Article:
Jabiru 3300 engine differences

Discussion in 'Home Builders and Sport Pilots' started by Will Kumley, Jan 14, 2023.

  1. Will Kumley

    Will Kumley Line Up and Wait

    Joined:
    Aug 6, 2019
    Messages:
    583
    Location:
    Pacific Southwest

    Display name:
    Will
    I'm in discussion with a gentleman getting ready to sell an experimental with a Jabiru 3300 engine in it. While talking to him on the phone he fumbled along with which generation Jabiru engine the plane has in it. I've done a decent amount of google searching to see if I could find an answer but most Jabiru 3300 searches result in info about the Gen 4 engine and I'm confident the plane in question won't be a gen 4 engine. Best guess is Gen 1 or 2 from his discussion.

    Is anyone aware of a resource that will explain the differences between the different generations of the Jabiru 3300 and what, if any updates could have been made over the years?
     
  2. Daleandee

    Daleandee En-Route

    Joined:
    Mar 4, 2020
    Messages:
    4,456

    Display name:
    Dale Andee
  3. tsts4

    tsts4 Pattern Altitude

    Joined:
    Nov 10, 2008
    Messages:
    1,608
    Location:
    Tampa, FL

    Display name:
    Auburntsts
  4. rhkennerly

    rhkennerly Pre-takeoff checklist

    Joined:
    Jun 10, 2021
    Messages:
    313
    Location:
    Virginia Beach, VA

    Display name:
    rhkennerly
    Contact the J dealers.

    having said that, I remember J making a big deal out of a change in design a couple of years back. The new ones are a single piece block. I think head torquing every 10 hrs was the issue with older j.

    if you could find some Australian pilot boards, j’s are as plentiful down there as continentals are here. In fact, I follow an Aussie cirius pusher on YouTube. Stef Drury . He seems like an open bloke. Ask him.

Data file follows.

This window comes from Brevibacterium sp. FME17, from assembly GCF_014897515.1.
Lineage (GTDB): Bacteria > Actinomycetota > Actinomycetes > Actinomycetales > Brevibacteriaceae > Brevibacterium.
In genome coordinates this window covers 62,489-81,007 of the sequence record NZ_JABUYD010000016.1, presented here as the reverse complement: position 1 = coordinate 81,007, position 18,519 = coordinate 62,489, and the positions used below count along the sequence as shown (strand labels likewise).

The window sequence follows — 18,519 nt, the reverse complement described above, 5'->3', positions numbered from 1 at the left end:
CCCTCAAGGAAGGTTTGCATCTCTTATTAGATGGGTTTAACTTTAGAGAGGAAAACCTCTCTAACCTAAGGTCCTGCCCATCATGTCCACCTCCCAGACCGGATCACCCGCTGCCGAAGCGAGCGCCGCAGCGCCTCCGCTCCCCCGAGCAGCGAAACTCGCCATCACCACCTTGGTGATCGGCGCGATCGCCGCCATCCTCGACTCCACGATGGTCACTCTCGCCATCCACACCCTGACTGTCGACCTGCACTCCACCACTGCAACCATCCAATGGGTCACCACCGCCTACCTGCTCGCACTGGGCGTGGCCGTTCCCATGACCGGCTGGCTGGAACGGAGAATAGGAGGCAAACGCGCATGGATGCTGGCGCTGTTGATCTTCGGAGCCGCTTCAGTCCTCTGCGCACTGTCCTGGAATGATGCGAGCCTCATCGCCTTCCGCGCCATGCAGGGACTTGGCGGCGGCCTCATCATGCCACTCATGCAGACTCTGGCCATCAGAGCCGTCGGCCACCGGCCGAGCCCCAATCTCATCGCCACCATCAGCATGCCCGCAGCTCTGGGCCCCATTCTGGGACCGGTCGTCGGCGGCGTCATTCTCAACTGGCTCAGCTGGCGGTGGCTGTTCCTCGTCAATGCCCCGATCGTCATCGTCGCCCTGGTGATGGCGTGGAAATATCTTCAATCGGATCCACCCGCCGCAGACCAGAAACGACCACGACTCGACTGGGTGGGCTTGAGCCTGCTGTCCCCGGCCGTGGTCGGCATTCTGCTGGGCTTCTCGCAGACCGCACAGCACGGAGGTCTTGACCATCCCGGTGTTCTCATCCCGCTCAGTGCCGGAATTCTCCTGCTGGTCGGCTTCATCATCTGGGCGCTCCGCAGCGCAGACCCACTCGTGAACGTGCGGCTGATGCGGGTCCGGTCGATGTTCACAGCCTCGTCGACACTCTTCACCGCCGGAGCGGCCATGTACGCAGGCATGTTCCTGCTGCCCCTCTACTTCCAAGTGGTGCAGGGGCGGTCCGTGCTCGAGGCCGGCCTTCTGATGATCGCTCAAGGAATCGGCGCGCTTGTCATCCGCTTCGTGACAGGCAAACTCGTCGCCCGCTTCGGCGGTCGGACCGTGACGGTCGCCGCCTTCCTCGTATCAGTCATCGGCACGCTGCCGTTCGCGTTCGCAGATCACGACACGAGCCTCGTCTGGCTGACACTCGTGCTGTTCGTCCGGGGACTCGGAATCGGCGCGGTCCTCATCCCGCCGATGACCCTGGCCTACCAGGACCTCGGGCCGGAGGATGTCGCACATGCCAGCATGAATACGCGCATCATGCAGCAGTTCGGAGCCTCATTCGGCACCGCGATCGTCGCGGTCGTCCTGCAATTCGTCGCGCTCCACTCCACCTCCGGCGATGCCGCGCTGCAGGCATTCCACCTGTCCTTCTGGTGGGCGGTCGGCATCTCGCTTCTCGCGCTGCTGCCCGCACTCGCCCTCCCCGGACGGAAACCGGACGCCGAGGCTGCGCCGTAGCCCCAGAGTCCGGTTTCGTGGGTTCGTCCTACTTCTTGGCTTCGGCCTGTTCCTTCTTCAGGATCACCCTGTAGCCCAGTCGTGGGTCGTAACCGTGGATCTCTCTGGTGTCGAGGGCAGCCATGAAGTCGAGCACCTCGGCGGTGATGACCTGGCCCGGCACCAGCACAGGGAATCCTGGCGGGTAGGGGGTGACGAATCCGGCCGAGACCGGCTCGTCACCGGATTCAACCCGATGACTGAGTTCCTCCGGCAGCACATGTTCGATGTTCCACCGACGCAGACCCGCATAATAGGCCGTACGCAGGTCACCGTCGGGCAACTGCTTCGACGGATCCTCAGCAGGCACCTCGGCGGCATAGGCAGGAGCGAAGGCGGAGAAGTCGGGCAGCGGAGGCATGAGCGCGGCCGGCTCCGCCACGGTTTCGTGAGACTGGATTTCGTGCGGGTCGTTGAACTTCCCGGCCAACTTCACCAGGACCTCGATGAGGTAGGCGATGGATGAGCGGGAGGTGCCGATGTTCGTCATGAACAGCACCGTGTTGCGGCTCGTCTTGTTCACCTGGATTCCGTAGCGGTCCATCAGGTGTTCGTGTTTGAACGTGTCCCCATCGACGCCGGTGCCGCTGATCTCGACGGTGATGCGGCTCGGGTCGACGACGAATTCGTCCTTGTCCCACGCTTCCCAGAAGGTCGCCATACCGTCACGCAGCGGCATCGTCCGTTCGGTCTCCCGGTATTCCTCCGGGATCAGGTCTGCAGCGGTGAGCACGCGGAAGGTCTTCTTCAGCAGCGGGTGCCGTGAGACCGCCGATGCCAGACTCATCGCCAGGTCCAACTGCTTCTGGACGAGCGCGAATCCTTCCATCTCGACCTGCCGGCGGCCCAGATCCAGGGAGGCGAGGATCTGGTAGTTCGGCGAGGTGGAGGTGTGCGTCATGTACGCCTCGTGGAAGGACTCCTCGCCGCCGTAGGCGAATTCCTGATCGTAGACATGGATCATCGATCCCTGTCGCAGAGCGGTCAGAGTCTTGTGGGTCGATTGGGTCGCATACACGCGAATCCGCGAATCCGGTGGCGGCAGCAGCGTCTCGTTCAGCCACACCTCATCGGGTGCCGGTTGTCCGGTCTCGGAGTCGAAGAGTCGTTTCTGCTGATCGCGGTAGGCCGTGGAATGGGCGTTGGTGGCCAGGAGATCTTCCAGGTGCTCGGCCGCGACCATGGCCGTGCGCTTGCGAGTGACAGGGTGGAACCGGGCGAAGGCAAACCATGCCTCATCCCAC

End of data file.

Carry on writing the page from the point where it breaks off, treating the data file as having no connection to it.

Last edited: Jan 14, 2023
  5. frfly172

    frfly172 Touchdown! Greaser! PoA Supporter

    Joined:
    Oct 22, 2008
    Messages:
    15,516
    Location:
    mass fla

    Display name:
    ron keating
    There are several forums on face book on jabiru aircraft and engines,friends of jabiru , jabiru owners of America.
     
  6. rhkennerly

    rhkennerly Pre-takeoff checklist

    Joined:
    Jun 10, 2021
    Messages:
    313
    Location:
    Virginia Beach, VA

    Display name:
    rhkennerly
  7. Rgbeard

    Rgbeard En-Route

    Joined:
    Aug 26, 2017
    Messages:
    3,940
    Location:
    Phoenix, AZ and Ensenada, Mexico

    Display name:
    rgbeard
    I've never looked these up. Did some fun reading on Wikipedia:

    In November 2014, the Australian Civil Aviation Safety Authority proposed restricting all Jabiru-powered aircraft to day-visual flight rules only, without passengers or solo students and within gliding distance of a safe place to land due to the engine line's safety record. This was in response to 46 reports of engine failure in flight. In-flight failure modes included, but were not limited to: fuel starvation; valve/port collapse & breakage of critical bolts.

    Wow. These are neat!
     
    RyanShort1 likes this.
  8. Daleandee

    Daleandee En-Route

    Joined:
    Mar 4, 2020
    Messages:
    4,456

    Display name:
    Dale Andee
    I've been following Jabiru engines for a very long time as I really considered one for my Sonex taildragger but the more I looked into the design and difficulties others were having the more I became convinced that a Corvair conversion was a much better option. I still believe I made the best choice (experimental engine for my airframe).

    Having said that, there are some builders and pilots that have gotten good service from their Jabiru engines ...
     
  9. Warmi

    Warmi Line Up and Wait

    Joined:
    Oct 22, 2017
    Messages:
    657
    Location:
    IL

    Display name:
    Warmi
    Well, if you consider that they sold total of about 4 thousand 3300 Jabiru engines ( 8k all types ) and compare that to Rotax with their 50 000 four-stroke engines ( and 175 000 all types ) and given that engines become safer over time as they mature and all kinds of ( hopefully increasingly unlikely) failure modes are discovered and eliminated - this process is directly related to the actual number of accumulated hours on the engine and thus it only make sense that Jabiru is a bit behind in terms of overall safety and reliability.